be-tra' (ramah; paradidomi):
In the Old Testament only once (1 Chronicles 12:17). David warns those who had deserted to him from Saul: "If ye be come to betray me to mine adversaries .... the God of our fathers look thereon." The same Hebrew word is elsewhere translated "beguile" (Genesis 29:25; Joshua 9:22), "deceive" (1 Samuel 19:17; 28:12; 2 Samuel 19:26; Proverbs 26:19; Lamentations 1:19).
In the New Testament, for paradidomi:
36 times, of the betrayal of Jesus Christ, and only 3 times besides (Matthew 24:10; Mark 13:12; Luke 21:16) of kinsmen delivering up one another to prosecution. In these three places the Revised Version (British and American) translates according to the more general meaning, "to deliver up," and also (in Matthew 17:22; 20:18; 26:16; Mark 14:10,21; Luke 22:4,6) where it refers to the delivering up of Jesus. The Revisers' idea was perhaps to retain "betray" only in direct references to Judas' act, but they have not strictly followed that rule. Judas' act was more than that of giving a person up to the authorities; he did it under circumstances of treachery which modified its character:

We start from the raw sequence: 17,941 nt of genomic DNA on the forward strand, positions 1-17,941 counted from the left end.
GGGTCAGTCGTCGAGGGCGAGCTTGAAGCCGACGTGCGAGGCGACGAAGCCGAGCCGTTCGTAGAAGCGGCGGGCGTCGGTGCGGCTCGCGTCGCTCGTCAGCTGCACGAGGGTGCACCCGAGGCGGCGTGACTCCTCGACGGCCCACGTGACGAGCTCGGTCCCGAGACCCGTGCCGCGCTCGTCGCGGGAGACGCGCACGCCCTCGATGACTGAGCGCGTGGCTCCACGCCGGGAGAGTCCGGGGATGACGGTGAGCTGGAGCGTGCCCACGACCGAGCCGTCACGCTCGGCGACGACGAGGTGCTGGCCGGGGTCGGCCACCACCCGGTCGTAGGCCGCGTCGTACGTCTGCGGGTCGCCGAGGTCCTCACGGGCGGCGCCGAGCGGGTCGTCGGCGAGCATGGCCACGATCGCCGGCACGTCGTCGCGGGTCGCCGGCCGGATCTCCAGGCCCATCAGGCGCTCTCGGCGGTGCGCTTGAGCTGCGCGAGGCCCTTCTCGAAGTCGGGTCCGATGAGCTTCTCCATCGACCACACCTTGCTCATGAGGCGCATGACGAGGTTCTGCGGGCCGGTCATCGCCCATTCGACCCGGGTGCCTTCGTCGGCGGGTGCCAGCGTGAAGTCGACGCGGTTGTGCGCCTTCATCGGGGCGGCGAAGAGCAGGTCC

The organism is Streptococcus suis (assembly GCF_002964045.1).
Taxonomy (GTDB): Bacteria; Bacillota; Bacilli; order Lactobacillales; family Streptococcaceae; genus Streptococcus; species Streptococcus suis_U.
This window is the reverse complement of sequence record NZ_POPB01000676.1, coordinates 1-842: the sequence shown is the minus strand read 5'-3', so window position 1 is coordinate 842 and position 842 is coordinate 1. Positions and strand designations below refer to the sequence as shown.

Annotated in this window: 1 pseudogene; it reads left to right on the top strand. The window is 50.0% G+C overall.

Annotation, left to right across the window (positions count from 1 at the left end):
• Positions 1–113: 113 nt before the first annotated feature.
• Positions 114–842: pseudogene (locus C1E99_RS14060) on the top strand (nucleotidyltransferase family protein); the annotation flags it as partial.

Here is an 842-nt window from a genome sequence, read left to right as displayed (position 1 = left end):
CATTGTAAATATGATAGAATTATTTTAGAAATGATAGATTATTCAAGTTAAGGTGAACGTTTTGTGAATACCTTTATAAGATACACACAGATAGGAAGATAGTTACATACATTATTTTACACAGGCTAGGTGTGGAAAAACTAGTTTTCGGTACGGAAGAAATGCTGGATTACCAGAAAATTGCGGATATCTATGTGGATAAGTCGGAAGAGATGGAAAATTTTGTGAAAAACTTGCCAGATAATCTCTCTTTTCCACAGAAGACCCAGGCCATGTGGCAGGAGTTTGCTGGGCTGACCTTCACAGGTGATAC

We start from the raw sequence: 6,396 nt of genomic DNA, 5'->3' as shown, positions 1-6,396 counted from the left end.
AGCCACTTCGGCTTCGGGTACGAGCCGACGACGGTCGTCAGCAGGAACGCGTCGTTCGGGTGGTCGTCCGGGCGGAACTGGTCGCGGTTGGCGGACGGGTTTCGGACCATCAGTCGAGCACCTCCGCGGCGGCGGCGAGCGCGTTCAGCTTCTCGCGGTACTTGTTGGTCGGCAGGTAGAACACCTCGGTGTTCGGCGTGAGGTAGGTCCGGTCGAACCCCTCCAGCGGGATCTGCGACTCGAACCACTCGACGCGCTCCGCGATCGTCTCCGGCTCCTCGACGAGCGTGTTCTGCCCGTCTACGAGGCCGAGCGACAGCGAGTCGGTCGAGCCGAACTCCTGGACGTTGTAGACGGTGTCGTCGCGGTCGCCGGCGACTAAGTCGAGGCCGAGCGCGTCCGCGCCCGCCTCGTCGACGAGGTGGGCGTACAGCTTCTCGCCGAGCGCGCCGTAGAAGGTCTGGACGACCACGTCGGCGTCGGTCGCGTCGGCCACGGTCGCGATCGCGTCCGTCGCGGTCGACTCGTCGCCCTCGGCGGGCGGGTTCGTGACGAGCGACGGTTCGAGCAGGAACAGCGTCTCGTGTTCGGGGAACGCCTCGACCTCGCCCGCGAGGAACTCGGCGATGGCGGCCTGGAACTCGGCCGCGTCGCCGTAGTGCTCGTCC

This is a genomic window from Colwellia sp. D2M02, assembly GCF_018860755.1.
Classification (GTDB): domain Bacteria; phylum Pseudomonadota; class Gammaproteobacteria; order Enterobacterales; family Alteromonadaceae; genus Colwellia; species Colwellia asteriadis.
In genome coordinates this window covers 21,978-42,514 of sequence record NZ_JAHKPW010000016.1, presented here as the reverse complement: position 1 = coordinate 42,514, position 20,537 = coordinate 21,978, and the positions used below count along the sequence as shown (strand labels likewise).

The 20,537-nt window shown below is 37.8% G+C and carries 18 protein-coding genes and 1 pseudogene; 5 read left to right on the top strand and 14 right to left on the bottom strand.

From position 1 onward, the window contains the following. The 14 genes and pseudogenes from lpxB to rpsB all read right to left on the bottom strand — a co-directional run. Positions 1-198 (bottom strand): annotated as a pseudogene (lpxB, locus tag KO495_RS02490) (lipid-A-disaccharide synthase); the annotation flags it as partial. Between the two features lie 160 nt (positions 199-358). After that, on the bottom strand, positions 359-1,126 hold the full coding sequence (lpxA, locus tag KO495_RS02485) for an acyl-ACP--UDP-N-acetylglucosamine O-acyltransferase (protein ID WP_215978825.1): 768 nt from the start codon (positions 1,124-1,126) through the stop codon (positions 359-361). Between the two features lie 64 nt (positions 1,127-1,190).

- he took advantage of his intimate relation with Jesus Christ as a disciple to put Him in the hands of His enemies;
- he did it stealthily by night, and
- by a kiss, an act which professed affection and friendliness;
- he did it for money, and
- he knew that Jesus Christ was innocent of any crime (Matthew 27:4).
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